The Eighteen Inch World
A family came into my view on a trail along the shores of Lake Whatcom early one morning as I walked my grand puppy. A young father was in the lead followed closely by his wife, and in the rear meandered a young boy on a small bike.
His progress was interrupted by an informative sign, and he stopped and called out to his parents. Their response caught me by surprise. Without a single trace of annoyance or impatience, they turned and walked back to the boy. Reaching the sign, his father began to read what was there, stopping along the way to answer the many questions that poured forth from the boy. This interruption in their walk caused no interruption in the spirit of the day. Gentleness surrounded this family, an unhurried sense of grace, especially towards this little boy.
I suppose my surprise was born of experience, having just visited a national park and witnessed the painful interactions between harried parents and hurried children. Adults seemed so determined to get to the “next thing,” and the children’s natural curiosity and amazement were slaughtered in the wake of these artificially created “must do” lists.
In the refreshing breeze of this gentler family encounter at Lake Whatcom, I began the slight ascent to the car through a forested section of the trail, a quiet almost mystical place of thick ferns and old growth.
A man passed me, and in his wake a little girl of about three was bent over something on the trail.
“No stopping!” he called after her gruffly.
Something in me snapped. He would not have his way with her today. I bent over next to her. “What do you have there?”
“A rock,” she said as she rose up smiling, cradling it as though it were a diamond. Her clear, limitless blue eyes looked up at me without guile as she shared her three-year-old insights about the rock treasure.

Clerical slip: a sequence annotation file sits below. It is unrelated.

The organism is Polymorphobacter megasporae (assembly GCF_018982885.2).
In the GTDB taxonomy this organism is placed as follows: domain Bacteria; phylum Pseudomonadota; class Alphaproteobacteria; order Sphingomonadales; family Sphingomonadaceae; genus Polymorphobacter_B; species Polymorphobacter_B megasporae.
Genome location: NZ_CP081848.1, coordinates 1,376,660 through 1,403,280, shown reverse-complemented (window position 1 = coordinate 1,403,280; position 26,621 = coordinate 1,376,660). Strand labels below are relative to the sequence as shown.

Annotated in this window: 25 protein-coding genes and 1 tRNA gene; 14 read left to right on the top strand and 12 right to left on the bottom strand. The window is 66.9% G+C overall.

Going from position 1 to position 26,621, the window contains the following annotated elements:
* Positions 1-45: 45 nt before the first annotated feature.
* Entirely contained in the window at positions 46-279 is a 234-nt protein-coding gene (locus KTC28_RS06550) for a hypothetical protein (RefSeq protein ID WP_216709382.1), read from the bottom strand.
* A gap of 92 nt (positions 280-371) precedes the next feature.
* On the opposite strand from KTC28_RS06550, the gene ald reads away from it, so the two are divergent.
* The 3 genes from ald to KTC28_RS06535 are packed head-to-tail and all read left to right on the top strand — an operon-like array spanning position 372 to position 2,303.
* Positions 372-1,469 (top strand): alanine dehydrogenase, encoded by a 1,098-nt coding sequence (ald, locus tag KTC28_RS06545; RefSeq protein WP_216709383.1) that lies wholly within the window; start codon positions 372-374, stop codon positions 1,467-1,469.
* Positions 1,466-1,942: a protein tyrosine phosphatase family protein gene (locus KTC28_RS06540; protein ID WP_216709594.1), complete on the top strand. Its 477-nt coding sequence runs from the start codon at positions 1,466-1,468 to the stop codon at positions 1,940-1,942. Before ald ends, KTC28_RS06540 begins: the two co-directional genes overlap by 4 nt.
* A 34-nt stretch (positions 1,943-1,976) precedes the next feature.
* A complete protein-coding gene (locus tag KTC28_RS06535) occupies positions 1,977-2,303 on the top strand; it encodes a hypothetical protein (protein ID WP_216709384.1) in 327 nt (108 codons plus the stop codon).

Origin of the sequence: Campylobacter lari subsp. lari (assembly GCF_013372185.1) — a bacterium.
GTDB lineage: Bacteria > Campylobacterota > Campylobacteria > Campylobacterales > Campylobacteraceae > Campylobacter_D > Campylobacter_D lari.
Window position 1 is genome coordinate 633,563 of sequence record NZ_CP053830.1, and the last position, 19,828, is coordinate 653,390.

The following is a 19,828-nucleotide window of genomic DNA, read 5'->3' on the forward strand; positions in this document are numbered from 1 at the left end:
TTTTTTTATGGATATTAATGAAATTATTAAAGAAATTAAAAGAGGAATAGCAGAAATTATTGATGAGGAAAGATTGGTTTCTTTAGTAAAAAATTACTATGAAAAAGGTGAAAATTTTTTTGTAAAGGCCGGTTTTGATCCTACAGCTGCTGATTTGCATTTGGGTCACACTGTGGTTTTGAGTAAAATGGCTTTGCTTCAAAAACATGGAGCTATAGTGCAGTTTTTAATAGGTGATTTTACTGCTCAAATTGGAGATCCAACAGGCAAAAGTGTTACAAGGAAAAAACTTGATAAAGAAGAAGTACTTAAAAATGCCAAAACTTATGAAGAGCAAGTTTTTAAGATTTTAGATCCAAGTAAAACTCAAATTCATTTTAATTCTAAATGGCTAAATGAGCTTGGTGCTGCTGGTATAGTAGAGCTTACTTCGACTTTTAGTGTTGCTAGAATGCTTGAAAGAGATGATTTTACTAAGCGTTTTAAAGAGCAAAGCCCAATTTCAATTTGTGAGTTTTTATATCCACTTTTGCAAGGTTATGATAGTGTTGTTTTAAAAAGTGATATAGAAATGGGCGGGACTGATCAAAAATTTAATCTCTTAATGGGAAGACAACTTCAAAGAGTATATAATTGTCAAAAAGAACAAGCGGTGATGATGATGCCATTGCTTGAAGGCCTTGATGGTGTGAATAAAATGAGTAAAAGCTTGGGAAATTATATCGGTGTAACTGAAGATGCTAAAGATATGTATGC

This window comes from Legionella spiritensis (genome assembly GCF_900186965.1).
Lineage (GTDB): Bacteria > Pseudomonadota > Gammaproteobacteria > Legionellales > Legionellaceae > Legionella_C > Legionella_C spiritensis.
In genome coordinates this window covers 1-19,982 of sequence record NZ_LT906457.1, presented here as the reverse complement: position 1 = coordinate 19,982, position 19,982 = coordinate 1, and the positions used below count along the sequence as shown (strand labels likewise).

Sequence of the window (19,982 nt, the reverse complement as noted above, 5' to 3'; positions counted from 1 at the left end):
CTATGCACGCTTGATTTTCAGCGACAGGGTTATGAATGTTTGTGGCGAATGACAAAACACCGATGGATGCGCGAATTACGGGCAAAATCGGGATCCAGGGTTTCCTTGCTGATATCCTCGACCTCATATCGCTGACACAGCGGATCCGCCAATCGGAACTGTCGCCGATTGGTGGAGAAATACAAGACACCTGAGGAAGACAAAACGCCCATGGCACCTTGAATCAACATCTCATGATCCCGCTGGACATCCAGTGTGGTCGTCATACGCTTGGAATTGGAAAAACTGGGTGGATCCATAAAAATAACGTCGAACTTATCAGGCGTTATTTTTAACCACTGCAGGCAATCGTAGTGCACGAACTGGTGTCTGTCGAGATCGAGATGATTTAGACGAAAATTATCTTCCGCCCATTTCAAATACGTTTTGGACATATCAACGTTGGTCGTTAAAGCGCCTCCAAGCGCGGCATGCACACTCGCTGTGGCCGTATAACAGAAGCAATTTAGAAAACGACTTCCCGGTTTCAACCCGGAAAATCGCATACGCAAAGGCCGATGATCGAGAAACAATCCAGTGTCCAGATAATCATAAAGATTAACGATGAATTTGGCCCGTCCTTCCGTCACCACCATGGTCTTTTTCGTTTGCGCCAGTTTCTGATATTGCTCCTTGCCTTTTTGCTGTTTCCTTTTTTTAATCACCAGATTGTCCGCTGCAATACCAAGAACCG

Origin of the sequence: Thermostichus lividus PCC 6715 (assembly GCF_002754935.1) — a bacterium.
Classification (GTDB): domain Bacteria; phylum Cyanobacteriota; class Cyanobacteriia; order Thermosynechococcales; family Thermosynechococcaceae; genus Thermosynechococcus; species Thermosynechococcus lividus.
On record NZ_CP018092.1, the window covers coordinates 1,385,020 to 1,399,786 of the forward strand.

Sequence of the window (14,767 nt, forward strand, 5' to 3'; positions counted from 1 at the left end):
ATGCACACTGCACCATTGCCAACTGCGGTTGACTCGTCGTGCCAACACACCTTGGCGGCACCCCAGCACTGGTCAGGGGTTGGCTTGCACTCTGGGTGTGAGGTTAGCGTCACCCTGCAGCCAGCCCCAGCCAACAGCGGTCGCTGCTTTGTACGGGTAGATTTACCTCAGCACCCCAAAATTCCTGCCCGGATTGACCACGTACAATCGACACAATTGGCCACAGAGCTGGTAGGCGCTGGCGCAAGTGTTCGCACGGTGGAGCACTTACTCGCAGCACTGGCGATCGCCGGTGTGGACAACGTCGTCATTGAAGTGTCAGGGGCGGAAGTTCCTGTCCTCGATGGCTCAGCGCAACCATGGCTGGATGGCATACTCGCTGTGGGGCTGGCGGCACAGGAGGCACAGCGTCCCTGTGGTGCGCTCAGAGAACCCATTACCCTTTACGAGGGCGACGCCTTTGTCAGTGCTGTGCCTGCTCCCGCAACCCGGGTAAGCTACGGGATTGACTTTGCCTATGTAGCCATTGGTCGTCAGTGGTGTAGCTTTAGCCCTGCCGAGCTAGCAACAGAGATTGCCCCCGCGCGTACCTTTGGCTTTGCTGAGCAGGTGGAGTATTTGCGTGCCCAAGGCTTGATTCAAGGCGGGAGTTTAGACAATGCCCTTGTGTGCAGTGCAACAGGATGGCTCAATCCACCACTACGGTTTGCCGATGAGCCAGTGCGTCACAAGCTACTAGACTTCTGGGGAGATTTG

We walked together towards her dad, and then I remarked about her beautiful necklace laden with charms. She began to caress each one and tell me what it was until she came to a small round one encrusted with “diamonds”.
“It’s a…. it’s a….” Looking perplexed she looked up at me for help…
“Well, it’s very sparkly…and very round…”
“It’s a…. it’s a….” A panicked look crossed her face.
Just then, her dad interceded. “It’s the moon. The moon.” The world took a breath and relaxed. They both walked off, and it felt like the air had changed between them.
Finishing my walk, my thoughts were still held captive by the image of that little girl. All of us, I think, had come to take in some kind of view this day.
The little boy on the bike was viewing the world from his particular place… his three foot height. His parents climbed down from their perspective to help him interpret and appreciate his three foot view.
The little girl whose neck was adorned with a sparkly moon was viewing an eighteen inch world as she bent over the path. And the only person who could stand with her in amazement admonished her instead to “stop looking.”
Devoid of any insight, the day left me with a profound sadness. I suppose if there was any lesson in this day, it was simply this:
All my life, I have been that little girl, caught up in my eighteen inch world…
being admonished to stop looking,
and struggling to find words to describe the moon.